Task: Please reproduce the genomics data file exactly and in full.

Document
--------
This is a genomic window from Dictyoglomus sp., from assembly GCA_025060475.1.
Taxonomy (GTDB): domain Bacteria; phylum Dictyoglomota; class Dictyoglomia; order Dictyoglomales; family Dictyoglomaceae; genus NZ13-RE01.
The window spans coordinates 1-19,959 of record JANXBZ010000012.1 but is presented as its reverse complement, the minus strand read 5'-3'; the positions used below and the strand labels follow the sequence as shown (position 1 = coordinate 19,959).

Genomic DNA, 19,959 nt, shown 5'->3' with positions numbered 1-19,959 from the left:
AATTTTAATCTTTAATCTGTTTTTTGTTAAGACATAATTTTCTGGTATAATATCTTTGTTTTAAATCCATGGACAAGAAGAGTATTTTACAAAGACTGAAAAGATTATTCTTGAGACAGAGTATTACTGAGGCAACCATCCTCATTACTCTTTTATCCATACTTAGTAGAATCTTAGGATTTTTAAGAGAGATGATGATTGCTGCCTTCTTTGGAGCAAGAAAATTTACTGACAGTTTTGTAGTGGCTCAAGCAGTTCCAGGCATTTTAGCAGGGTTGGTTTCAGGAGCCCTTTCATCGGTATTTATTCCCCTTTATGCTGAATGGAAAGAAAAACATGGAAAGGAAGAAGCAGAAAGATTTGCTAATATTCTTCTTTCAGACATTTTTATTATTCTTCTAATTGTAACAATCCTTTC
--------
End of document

This is a genomic window from Dictyoglomus sp., from assembly GCA_025060475.1.
Taxonomy (GTDB): domain Bacteria; phylum Dictyoglomota; class Dictyoglomia; order Dictyoglomales; family Dictyoglomaceae; genus NZ13-RE01.
The window spans coordinates 1-19,959 of record JANXBZ010000012.1 but is presented as its reverse complement, the minus strand read 5'-3'; the positions used below and the strand labels follow the sequence as shown (position 1 = coordinate 19,959).

Genomic DNA, 19,959 nt, shown 5'->3' with positions numbered 1-19,959 from the left:
AATTTTAATCTTTAATCTGTTTTTTGTTAAGACATAATTTTCTGGTATAATATCTTTGTTTTAAATCCATGGACAAGAAGAGTATTTTACAAAGACTGAAAAGATTATTCTTGAGACAGAGTATTACTGAGGCAACCATCCTCATTACTCTTTTATCCATACTTAGTAGAATCTTAGGATTTTTAAGAGAGATGATGATTGCTGCCTTCTTTGGAGCAAGAAAATTTACTGACAGTTTTGTAGTGGCTCAAGCAGTTCCAGGCATTTTAGCAGGGTTGGTTTCAGGAGCCCTTTCATCGGTATTTATTCCCCTTTATGCTGAATGGAAAGAAAAACATGGAAAGGAAGAAGCAGAAAGATTTGCTAATATTCTTCTTTCAGACATTTTTATTATTCTTCTAATTGTAACAATCCTTTC